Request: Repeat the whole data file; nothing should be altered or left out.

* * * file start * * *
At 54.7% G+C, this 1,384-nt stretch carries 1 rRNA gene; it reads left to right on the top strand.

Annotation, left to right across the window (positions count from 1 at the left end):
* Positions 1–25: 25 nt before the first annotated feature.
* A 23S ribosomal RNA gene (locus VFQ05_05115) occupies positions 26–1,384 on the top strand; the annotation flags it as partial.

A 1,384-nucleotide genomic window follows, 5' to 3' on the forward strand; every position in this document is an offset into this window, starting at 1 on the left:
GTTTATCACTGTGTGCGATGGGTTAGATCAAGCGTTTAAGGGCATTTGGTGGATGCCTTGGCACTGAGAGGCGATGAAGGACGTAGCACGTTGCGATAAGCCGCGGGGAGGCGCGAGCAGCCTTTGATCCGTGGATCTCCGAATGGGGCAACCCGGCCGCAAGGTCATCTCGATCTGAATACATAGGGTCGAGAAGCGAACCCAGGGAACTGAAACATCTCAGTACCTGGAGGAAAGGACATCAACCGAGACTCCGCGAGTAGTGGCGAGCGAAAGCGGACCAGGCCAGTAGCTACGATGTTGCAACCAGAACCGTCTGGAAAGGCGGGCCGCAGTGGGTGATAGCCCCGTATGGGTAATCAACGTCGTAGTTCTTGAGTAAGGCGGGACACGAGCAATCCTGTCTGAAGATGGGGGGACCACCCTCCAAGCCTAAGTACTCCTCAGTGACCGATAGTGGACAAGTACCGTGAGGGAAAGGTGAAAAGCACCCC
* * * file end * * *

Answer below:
At 54.7% G+C, this 1,384-nt stretch carries 1 rRNA gene; it reads left to right on the top strand.

Annotation, left to right across the window (positions count from 1 at the left end):
* Positions 1–25: 25 nt before the first annotated feature.
* A 23S ribosomal RNA gene (locus VFQ05_05115) occupies positions 26–1,384 on the top strand; the annotation flags it as partial.

A 1,384-nucleotide genomic window follows, 5' to 3' on the forward strand; every position in this document is an offset into this window, starting at 1 on the left:
GTTTATCACTGTGTGCGATGGGTTAGATCAAGCGTTTAAGGGCATTTGGTGGATGCCTTGGCACTGAGAGGCGATGAAGGACGTAGCACGTTGCGATAAGCCGCGGGGAGGCGCGAGCAGCCTTTGATCCGTGGATCTCCGAATGGGGCAACCCGGCCGCAAGGTCATCTCGATCTGAATACATAGGGTCGAGAAGCGAACCCAGGGAACTGAAACATCTCAGTACCTGGAGGAAAGGACATCAACCGAGACTCCGCGAGTAGTGGCGAGCGAAAGCGGACCAGGCCAGTAGCTACGATGTTGCAACCAGAACCGTCTGGAAAGGCGGGCCGCAGTGGGTGATAGCCCCGTATGGGTAATCAACGTCGTAGTTCTTGAGTAAGGCGGGACACGAGCAATCCTGTCTGAAGATGGGGGGACCACCCTCCAAGCCTAAGTACTCCTCAGTGACCGATAGTGGACAAGTACCGTGAGGGAAAGGTGAAAAGCACCCC